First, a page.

Tuesday, February 17, 2015

The Collaboration Has Become Popular in FRANCE.

There is an incredible exhibit in Paris now at the Archives Nationales on the Collaboration in France. If you know French the commentary on-line is fascinating as well.  Don't miss this if you are in Paris before March 2.


Sunday, February 15, 2015

Picture of Deloncle and the Collaborationist Crew

I have here today a picture of Eugene Deloncle taken during World War II.  The problem is identifying the others in the picture.  The source that gave me the picture said the young man is Jacques Correze, Deloncle's close and much younger affiliate.  The man in the rear is Marcel Deat, and it sure looks like the man is the middle is Pierre Laval...but that's harder to say for sure.  Correze and Deloncle lead the pack.  The picture probably dates from the period of the RNP--Rassemblement National Popular, a collaborationist party founded in 1941 that included Deloncle's MSR for a time.  So who are the men in this picture, especially the bald man in the middle next to who I think is Laval?

Friday, February 13, 2015

Annette and I continue to make progress on our sequel to Murder in the Metro.  And no, that's not what turned my hair gray!  We have more than half of the book drafted now.  It became clear as we worked on profiling Dormoy's assassins that we needed to know more about the "Amicale de France," a Vichy propaganda organization.  I had the opportunity to attend a colloquium at the Chateau de Vincennes, just outside Paris, in March.  I'm giving a paper there related to my research on French Guiana, at a conference, "The Spiritual Geopolitics of the Early Modern World, 1500-1800."  I'm taking the opportunity to spend a few extra days in France, and to do some work at the Archives de Paris, where I will delve into the box PEROTIN 212 79/3/47, which is the box (about the size of a ream of paper) containing the classified documents on the Amicale de France.  As the very helpful archivist at the AP just reminded me, we actually have special permission to consult a total of 30 such boxes, which in themselves only constitute a portion of the material, much of it classified, that we are using for this book.  Wait . . . now I know why it's taking so long!

The man who ran the Amicale de France was Gabriel Jeantet.  He was the gunrunner for the Cagoule and the lover of Laetitia Toureaux.  

Our victim, of course, was Marx Dormoy.  Annette and I try to keep him in mind at all times as we work on this project, to remind ourselves why his murder was so important.

So on this trip I unfortunately won't have Annette in the archives with me - we'll have to wait for the summer of 2016 for that - but I will be getting some more material from the AP. 


Gayle K. Brunelle will be featured on two of the panels at this writer's conference, on Saturday, February 21.  Aspiring or established writers in the Los Angeles region should check it out!

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Gayle soon to be in France!  I'm thinking about the Archives de Paris today on the outskirts of Paris at 19 Blvd. Serurier, 75019 Paris.  The building is hard to get to but in many ways it is one of the nicest archives that I have worked in these many years of going to France for research (since 1984).  The reading room is pleasant, there is free wifi, and no one has given us grief about our "Cagoule" documents in many years now----not since the 1990s!  When my son came with we a few years ago (he was 11) the personnel made over him wonderfully, gave him his own reading card, and supplied him with comic books to look at while I worked!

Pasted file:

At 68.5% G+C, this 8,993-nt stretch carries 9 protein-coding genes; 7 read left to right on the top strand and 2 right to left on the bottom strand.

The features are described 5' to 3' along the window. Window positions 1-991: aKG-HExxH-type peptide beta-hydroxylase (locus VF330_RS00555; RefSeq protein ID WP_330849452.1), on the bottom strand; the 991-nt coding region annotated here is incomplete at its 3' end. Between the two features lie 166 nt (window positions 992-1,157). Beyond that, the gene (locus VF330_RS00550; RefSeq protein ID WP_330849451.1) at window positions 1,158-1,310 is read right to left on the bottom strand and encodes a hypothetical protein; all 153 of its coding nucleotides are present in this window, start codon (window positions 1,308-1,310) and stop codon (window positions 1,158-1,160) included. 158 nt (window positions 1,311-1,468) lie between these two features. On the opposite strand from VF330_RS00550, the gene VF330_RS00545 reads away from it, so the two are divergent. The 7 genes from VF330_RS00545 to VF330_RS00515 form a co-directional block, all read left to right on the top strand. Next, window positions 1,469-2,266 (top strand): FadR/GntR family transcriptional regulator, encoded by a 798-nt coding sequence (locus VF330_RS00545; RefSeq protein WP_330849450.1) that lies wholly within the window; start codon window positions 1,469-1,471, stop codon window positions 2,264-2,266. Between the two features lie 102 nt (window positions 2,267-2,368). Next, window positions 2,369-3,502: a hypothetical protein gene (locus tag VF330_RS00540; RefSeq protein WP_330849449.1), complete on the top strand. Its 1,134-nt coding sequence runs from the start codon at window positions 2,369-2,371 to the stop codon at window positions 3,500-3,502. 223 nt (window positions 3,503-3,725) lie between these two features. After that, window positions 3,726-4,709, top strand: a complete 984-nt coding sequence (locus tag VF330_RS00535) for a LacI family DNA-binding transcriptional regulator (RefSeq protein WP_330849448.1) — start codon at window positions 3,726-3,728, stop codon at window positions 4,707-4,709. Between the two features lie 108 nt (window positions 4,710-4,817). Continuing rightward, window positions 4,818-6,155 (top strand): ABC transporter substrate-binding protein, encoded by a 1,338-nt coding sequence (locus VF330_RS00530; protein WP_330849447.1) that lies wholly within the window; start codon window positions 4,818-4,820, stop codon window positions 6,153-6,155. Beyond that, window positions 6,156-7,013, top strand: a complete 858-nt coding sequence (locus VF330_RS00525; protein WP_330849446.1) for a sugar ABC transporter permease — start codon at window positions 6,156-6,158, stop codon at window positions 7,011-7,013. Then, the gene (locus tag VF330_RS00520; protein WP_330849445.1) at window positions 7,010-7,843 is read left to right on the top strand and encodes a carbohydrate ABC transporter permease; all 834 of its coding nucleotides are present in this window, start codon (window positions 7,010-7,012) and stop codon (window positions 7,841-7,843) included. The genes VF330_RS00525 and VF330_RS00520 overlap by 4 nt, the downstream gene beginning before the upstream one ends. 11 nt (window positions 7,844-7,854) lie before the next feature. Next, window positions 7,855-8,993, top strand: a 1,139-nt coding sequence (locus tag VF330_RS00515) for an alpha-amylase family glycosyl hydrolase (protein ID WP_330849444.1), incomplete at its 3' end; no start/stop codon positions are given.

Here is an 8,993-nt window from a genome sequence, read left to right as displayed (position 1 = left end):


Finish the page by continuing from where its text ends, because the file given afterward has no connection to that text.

Gayle has a trip to France coming up in March and she will be visiting the Archives de Paris as well to check out a certain box 47 of the PEROTIN series.  We are also hoping sooner or later that the restrictions on photographs will be lifted.  There are some "choice" photos of the assassination of Marx Dormoy that we'd like to put in our book, Vengeance: Vichy and the Assassination of Marx Dormoy.  

Here is a photo of Gayle and Annette at the Archives de Paris a few years back.  I note that the city of Paris has now put a farm around the archives and one can admire sheep on lunch break (an attempt at an environmentally friendly workspace).  Gayle, you'll have to fill us in on that one!

Sunday, September 21, 2014

Here is Annie Mourraille, assassin of Marx Dormoy, and the principal character of the next chapter we'll be writing for Vengance - yes folks, we are moving ahead on the book.  Annie was a "femme moderne," even though as an ultra-nationalist and extreme conservative, she would have rejected both that label and "feminist."  Here she's wearing a man's pants, tied up with a belt, as she often did, walking along the boardwalk at Nice, where she lived and worked as an actress after she fled Occupied Paris.  Yet she's also wearing a sort of homemade "bikini" top, well before bikinis were introduced to the general public, brazenly showing off her good looks and tan regardless of the scandal she might cause.  Annie was a war hero, decorated in 1940 for her courage under fire driving ambulances and supply trucks to the battlefield under enemy fire.  She was a devoted follower of Petain and the National Revolution, and like Beatrice Bretty, profiled in an earlier posting of this blog, determined to carve out a role for herself as a warrior for the National Revolution, and willing to use her feminine sexuality as a weapon.  She is a fascinating woman, even though she was involved in a terrible crime, or perhaps because of it!  We will be exploring her life, and that of her lover and fellow Yves Moynier, in the next chapter of Vengeance.